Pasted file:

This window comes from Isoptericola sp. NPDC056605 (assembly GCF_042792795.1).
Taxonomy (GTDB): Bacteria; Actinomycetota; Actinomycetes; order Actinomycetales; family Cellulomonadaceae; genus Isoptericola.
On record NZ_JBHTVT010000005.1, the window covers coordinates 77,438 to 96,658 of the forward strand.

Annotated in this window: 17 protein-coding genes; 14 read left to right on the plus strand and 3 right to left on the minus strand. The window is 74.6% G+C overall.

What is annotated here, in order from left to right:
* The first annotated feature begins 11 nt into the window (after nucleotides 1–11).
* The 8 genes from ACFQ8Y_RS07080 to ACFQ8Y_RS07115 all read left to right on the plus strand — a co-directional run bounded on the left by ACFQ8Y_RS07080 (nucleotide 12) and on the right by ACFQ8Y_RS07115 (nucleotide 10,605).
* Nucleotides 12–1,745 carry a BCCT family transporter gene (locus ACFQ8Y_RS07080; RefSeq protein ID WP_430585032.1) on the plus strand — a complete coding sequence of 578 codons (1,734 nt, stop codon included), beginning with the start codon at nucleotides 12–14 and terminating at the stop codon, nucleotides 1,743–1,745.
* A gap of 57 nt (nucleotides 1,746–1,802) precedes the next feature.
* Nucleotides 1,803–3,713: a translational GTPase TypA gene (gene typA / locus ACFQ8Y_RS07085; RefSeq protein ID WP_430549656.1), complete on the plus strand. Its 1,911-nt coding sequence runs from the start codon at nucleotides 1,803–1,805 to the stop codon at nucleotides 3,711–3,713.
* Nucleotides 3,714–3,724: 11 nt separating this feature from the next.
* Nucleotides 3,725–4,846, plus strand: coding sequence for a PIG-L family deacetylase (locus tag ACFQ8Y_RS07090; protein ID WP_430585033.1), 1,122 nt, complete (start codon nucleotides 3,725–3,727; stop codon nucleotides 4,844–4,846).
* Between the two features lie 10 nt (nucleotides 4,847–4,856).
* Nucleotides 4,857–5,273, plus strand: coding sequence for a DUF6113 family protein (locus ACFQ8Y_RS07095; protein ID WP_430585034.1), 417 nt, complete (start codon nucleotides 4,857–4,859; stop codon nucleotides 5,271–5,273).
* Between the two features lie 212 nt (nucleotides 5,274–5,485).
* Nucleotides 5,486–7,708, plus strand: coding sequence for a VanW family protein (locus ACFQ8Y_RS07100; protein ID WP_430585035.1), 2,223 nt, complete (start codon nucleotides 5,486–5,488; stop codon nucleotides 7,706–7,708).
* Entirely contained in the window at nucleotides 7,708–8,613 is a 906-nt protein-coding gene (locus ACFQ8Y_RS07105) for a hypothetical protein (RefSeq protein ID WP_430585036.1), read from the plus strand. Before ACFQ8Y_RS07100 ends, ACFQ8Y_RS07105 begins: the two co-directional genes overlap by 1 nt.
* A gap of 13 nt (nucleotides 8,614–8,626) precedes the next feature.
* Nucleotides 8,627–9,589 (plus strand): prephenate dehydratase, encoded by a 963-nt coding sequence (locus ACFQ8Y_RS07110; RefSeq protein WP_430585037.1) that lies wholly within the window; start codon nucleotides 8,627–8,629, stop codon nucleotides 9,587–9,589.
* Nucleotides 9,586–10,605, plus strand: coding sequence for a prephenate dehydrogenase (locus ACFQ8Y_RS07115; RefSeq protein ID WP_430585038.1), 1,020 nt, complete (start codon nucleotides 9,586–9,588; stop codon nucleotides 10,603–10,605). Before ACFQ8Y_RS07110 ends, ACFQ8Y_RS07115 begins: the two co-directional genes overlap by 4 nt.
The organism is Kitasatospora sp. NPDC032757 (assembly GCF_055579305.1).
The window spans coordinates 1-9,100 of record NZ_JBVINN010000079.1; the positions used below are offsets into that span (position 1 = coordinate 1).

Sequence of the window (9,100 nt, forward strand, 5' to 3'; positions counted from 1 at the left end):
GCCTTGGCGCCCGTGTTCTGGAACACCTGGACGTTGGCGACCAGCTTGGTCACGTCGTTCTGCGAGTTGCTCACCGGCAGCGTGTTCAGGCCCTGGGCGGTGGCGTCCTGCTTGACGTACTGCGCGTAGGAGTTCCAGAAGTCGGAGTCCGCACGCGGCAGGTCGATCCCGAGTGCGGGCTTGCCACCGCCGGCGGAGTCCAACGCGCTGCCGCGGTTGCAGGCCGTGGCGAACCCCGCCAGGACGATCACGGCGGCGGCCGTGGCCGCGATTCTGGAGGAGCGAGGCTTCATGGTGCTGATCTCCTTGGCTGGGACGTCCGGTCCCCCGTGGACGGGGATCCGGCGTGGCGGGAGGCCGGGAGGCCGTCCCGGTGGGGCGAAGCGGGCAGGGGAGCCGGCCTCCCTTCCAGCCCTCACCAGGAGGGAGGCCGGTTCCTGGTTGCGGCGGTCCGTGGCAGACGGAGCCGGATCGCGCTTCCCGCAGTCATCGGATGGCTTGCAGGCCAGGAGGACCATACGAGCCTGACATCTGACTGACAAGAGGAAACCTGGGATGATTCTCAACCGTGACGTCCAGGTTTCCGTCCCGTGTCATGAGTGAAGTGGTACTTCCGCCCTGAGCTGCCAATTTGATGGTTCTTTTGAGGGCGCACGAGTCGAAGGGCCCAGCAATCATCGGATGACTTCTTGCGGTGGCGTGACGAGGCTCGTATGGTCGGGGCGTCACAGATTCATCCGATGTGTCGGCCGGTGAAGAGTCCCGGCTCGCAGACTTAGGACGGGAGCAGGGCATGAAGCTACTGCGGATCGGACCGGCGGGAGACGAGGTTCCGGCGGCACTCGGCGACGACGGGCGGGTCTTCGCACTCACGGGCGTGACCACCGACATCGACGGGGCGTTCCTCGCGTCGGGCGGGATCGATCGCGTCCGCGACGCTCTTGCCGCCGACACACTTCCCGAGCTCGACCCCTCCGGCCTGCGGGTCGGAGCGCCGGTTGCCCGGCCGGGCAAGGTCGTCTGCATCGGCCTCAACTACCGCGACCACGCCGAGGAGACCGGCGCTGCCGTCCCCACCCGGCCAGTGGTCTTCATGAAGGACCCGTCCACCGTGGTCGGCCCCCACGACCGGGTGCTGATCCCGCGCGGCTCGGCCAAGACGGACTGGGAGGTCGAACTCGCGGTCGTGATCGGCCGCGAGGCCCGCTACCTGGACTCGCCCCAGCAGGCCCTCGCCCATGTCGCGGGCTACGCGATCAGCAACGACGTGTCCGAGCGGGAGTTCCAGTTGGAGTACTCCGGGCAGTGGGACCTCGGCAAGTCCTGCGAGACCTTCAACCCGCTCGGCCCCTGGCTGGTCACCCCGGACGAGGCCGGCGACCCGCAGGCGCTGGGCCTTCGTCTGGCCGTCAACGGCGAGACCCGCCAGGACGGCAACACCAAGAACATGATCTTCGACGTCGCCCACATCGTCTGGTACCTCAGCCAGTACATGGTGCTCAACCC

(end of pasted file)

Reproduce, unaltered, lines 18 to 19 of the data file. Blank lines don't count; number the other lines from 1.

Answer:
* A gap of 13 nt (nucleotides 8,614–8,626) precedes the next feature.
* Nucleotides 8,627–9,589 (plus strand): prephenate dehydratase, encoded by a 963-nt coding sequence (locus ACFQ8Y_RS07110; RefSeq protein WP_430585037.1) that lies wholly within the window; start codon nucleotides 8,627–8,629, stop codon nucleotides 9,587–9,589.